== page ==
By contrast, the unemployment rate in February is somewhat lower -- it fell from 10 percent in December to 9.7 percent in January -- though the economy lost about 20,000 jobs, about a month after gaining a few thousand new positions in the labor market.
But in a sign of election-year politics, the president also drew sharp contrast between his current administration's work and the previous White House's shortcomings at handling the economic crisis, which Obama said had saddled the country with a burgeoning, trillion-dollar debt.
"I think there's just no way to understate how huge the economic
challenges facing the country have been this past year," Christina
Romer, chairwoman the Council of Economic Advisers, told the Associated Press.
"So everything obviously
from the financial crisis, the terrible recession, but the longer-run
problems -- the stagnating middle-class incomes, soaring health care
costs, the failure to invest in education, innovation, clean energy --
we certainly inherited an economy with a number of economic problems," she said.
Obama also used the report to tout the series of new job-creation measures he introduced last week, many of which are likely to be part of the Senate's forthcoming job stimulus bill.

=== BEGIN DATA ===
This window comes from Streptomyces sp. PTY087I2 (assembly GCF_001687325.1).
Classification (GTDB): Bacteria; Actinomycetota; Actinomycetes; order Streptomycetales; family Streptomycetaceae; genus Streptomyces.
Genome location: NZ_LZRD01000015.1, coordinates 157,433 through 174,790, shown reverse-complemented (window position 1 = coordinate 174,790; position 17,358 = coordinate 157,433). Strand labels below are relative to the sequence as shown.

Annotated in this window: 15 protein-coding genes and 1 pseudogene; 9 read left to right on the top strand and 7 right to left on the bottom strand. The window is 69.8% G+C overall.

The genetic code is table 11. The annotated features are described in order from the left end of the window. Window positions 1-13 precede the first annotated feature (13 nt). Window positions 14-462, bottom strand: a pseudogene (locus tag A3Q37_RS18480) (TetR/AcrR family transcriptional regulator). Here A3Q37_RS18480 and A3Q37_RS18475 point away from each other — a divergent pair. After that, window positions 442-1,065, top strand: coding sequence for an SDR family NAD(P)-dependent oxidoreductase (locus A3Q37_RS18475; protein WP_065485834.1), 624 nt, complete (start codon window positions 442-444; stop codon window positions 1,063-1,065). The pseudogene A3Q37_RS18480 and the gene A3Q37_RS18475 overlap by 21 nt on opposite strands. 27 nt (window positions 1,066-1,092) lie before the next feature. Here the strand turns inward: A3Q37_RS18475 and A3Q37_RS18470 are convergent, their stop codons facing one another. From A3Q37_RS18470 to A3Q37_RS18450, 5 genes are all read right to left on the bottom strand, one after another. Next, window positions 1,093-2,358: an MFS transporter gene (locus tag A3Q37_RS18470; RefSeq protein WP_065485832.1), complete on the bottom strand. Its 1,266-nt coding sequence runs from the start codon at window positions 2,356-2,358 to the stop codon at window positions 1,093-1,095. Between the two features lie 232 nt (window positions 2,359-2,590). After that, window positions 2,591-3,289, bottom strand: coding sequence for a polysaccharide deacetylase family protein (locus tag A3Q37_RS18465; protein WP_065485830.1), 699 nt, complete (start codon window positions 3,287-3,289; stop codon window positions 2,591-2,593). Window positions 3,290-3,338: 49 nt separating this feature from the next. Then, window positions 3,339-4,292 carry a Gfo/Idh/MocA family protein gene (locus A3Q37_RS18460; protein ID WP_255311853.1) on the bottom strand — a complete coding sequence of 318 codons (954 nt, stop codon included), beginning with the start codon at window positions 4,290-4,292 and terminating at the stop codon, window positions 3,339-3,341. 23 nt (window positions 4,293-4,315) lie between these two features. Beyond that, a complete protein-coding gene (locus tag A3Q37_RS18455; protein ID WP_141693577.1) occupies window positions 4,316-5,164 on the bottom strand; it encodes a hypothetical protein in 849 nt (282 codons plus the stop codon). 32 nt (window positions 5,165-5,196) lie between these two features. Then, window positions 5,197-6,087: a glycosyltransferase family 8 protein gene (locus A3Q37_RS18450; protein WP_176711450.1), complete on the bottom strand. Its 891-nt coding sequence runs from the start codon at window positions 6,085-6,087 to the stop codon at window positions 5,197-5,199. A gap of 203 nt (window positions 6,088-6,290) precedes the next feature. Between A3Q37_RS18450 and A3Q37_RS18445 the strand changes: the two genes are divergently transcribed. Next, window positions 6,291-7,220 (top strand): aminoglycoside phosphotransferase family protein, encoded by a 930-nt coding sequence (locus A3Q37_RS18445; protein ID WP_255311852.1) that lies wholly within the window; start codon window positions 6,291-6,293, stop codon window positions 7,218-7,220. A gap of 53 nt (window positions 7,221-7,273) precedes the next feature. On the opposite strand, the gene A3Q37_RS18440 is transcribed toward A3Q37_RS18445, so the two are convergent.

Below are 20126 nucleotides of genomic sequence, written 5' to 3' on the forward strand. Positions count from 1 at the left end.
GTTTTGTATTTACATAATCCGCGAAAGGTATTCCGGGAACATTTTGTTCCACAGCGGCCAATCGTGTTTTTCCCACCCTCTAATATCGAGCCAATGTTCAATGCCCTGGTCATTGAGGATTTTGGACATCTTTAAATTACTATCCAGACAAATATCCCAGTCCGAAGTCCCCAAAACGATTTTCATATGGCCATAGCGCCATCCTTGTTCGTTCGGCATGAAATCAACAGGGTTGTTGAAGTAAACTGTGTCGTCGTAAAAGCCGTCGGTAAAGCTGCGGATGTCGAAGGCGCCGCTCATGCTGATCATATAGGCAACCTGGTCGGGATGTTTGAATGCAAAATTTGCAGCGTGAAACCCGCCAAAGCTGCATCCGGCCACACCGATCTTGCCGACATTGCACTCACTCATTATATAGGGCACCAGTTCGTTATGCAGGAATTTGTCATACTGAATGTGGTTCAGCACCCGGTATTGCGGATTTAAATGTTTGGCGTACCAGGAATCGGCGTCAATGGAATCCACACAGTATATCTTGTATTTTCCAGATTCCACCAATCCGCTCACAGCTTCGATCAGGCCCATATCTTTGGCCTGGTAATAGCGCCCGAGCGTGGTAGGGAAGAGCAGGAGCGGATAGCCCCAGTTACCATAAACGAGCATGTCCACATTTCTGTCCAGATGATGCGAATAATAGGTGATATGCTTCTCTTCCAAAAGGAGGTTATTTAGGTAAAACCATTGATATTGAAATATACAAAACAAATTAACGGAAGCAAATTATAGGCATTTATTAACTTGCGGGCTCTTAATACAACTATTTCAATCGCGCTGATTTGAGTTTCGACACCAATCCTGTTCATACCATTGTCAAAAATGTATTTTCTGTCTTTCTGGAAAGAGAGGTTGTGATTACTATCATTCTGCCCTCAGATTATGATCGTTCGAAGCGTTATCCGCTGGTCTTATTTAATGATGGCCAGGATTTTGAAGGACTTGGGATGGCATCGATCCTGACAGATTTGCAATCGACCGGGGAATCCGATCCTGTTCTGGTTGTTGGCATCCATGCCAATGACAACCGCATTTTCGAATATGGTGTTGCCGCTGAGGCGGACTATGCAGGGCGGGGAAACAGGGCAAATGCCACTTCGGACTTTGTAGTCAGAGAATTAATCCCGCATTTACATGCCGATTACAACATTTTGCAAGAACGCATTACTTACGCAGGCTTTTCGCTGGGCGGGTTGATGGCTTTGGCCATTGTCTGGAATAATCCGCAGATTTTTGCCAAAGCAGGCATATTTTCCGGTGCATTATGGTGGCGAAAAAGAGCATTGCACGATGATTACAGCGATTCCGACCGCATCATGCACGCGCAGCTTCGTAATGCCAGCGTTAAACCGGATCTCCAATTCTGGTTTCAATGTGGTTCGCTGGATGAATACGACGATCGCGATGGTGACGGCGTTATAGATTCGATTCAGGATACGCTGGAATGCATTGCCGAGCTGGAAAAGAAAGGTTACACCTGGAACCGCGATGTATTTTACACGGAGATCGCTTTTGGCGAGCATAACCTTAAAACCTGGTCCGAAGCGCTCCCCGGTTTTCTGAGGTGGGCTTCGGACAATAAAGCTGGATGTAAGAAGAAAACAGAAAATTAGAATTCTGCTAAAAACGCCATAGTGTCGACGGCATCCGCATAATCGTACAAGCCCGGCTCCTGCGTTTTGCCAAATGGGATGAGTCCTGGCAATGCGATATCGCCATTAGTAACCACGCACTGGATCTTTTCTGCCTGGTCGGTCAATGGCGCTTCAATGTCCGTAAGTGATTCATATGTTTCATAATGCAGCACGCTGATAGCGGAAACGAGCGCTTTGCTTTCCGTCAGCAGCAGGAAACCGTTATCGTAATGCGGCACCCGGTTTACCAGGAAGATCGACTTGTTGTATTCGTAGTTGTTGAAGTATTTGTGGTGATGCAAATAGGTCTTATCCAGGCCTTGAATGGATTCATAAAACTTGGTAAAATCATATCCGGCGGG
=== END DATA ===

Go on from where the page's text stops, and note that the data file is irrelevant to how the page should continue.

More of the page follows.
"I can report that over the past year, this work has begun. In the coming year, this work continues," Obama said in a letter accompanying the report. "But to understand where we must go in the next year and beyond, it is important to remember where we began one year ago."
The president cast those proposals in the same light as he did the 2008 federal stimulus -- as necessary reforms likely to spur job growth and accelerate economic recovery.
But Republicans sezied on the council's latest projections Thursday morning, charging Romer's reports are "notoriously inaccurate."
"Just last year, she predicted that if the Democrats' trillion-dollar 'stimulus' was enacted, unemployment would remain below eight percent," said Kevin Smith, a spokesman in House GOP Leader John Boehner's office. "Since then, more than three million Americans have lost their jobs and unemployment still hovers at near double-digits. Families and small businesses are asking 'Where are the jobs?'"
"They don't want more wasteful 'stimulus,' they want both parties
to work together on common-sense solutions that help small businesses
create jobs," Smith added.